Am I saying any of this is easy? Of course not, but then is being ruled by anger easy either? Because it is not easy we do fall back, I feel the rage sometimes, yesterday I wept impotent tears about a situation I cannot change, I was teetering on the edge of falling back into the victim role and putting someone else into persecutor. However had I done so I would have been making a choice, to allow myself to be that powerless child rather than being an adult.It isnt easy we sometimes need support, and if we are still in the triangle we may look for support in the wrong places. This is perhaps the hardest habit to break, recognizing rescuers are just another aspect of an abuser takes a lot of unlearning. Society tells us otherwise, indeed the fifty shades of Grey phenomena pushes the drama triangle as something to aspire too, and shows us that millions of women prefer to remain victims. This prefer is not to ignore the huge societal pressures on women to remain in that role, or that for some it is too unsafe to break the triangle (such as people currently in an abusive relationship). However only by stepping out of the victim mode can we heal and recover.



4 comments on “The sunday sermon; I wish they were dead

  1. ValeryNorth
    January 25, 2015

    A fascinating tool I’ve found that kind of addresses this issue is the online game “Player 2”. It sort of walks the player, “player 1” through a process of addressing feelings of anger towards someone who isn’t there (“player 2”).

    I found it very helpful dealing with my own issues.

    I need to give some thought as to why I am unsettled by the “choose how you feel” language. It doesn’t resonate with me, and yet I don’t believe I’m taking the line of the “flotsam” people. (It may be to do with my MH history as much as anything, of course.)


  2. jemima2013
    January 25, 2015

    Thanks for that link, i used it for the current work issue, and basically, yeah, i need to move on.
    It is important to remember that choosing to work on how u feel, even if u are still struggling is chosing not to be in the drama triangle. i am not saying we wake up one morning “healed” but that being willing to change is a choice.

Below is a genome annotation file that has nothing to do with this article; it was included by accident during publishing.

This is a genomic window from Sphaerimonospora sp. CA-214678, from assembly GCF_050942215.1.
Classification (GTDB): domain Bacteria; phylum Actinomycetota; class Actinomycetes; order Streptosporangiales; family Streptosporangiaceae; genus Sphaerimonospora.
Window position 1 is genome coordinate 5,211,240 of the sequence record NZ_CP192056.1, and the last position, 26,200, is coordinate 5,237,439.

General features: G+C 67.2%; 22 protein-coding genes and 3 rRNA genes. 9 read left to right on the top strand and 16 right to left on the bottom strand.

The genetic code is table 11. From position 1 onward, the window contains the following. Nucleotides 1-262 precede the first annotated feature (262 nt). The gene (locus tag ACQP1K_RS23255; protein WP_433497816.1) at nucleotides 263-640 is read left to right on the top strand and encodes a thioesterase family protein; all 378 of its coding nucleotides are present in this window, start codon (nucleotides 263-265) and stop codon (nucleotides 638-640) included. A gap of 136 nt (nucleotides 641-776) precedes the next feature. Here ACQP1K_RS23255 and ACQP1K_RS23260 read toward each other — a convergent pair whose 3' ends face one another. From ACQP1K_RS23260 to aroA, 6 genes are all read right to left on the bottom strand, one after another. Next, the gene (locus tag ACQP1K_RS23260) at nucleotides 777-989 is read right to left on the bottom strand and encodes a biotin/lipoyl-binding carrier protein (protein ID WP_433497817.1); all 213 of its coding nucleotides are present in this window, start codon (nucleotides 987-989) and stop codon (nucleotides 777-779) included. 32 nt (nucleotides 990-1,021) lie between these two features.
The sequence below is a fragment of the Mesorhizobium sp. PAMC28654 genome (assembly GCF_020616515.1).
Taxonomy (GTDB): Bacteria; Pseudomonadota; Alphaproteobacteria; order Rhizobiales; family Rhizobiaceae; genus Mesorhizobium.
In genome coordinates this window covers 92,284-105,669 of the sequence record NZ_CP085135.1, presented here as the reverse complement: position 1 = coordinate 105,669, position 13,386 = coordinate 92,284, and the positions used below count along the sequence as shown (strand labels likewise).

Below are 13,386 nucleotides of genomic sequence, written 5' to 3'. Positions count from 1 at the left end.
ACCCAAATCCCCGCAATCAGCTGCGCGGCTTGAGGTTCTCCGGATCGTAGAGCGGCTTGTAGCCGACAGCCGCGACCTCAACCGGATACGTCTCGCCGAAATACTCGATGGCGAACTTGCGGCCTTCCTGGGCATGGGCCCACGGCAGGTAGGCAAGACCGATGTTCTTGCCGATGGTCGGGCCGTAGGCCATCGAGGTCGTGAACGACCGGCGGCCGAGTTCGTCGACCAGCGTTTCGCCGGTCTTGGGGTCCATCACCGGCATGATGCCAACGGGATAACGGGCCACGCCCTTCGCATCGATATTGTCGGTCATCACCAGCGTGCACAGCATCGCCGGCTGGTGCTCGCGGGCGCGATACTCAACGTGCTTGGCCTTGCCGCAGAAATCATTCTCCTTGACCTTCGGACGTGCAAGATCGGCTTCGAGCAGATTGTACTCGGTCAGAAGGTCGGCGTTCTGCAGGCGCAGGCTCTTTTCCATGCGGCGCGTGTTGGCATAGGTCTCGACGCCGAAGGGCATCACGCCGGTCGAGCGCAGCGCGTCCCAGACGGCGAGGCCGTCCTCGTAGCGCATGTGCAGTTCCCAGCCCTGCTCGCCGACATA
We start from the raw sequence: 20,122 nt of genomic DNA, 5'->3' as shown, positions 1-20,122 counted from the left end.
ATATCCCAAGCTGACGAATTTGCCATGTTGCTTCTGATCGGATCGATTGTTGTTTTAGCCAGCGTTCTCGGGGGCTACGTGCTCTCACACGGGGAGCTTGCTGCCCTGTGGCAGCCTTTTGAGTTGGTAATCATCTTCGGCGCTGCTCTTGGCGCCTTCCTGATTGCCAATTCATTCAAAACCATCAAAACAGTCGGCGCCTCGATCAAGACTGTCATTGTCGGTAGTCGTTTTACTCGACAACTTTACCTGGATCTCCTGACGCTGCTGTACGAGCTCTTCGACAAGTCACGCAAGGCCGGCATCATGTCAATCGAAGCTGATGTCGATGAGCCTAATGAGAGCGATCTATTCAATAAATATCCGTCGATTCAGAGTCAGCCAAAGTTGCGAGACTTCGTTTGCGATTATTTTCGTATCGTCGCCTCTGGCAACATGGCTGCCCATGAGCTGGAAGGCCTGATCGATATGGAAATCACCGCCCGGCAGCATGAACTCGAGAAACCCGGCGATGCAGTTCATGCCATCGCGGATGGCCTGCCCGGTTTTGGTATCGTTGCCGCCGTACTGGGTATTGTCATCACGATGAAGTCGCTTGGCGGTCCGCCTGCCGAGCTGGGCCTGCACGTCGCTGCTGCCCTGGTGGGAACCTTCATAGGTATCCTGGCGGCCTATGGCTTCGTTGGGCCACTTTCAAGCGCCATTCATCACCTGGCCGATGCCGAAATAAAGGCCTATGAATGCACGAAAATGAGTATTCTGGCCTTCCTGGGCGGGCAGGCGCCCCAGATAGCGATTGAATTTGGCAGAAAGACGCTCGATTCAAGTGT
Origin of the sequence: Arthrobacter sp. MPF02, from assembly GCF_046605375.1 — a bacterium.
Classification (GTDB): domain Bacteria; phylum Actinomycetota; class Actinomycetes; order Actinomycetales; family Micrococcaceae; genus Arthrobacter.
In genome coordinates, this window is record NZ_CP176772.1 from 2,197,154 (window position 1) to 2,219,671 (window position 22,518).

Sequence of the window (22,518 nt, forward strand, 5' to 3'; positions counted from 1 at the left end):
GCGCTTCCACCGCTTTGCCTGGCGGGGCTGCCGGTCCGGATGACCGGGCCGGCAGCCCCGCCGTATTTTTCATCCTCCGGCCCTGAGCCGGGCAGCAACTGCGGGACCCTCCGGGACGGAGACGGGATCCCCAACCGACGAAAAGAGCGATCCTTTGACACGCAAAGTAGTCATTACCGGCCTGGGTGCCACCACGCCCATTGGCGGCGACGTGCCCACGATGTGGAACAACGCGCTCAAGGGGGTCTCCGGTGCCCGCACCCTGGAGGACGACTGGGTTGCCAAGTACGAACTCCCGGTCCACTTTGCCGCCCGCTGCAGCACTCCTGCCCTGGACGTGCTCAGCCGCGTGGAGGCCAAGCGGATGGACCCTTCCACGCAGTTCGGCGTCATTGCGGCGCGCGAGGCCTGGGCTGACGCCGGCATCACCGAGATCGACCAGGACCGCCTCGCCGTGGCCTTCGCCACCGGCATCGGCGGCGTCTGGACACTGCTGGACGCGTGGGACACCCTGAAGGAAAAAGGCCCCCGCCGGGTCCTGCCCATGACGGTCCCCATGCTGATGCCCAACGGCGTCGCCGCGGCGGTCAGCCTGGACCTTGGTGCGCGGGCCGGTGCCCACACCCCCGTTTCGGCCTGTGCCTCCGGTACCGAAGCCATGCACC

• ValeryNorth
      January 27, 2015

      Thanks for this. I think that “work on” part is so important.

      I’ve moreorless incorporated my thoughts into a new blog post that crosses over with Xiao Yingtai’s “Submissive Power” series (which was my starting point). I ended up with a passage about this:

      “My emotions may be turbulent, as changeable as the wind and as beyond my control as them. But I am not powerless flotsam in life, either: I can chart my position, chart the winds and the waves, and attempt to steer a course through them that keeps me safe and afloat. While I may not be in control of my emotions, I am in control of how I relate to them and what I do with them once I feel them. ‘I have to consider the value of anger.’ I stop to consider what conflict has produced a negative emotion, what purpose it can serve, and what harm it is likely to do; and I consider what goals I have and what possible outcomes. Then I decide how to direct it. In this, at least, I have choice.”

      I also pinpointed why I struggle with the “choose how you feel” language. It comes down to feeling cast as a “failure” if I feel not in control of my emotions. But I feel accomplished and capable when I navigate successfully. That’s why “work on how you feel” feels much better to me. I can do that!


  3. Pingback: Submissive power and the storms of life | Valery North - Writer

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This entry was posted on January 25, 2015 by in Uncategorized and tagged , , , .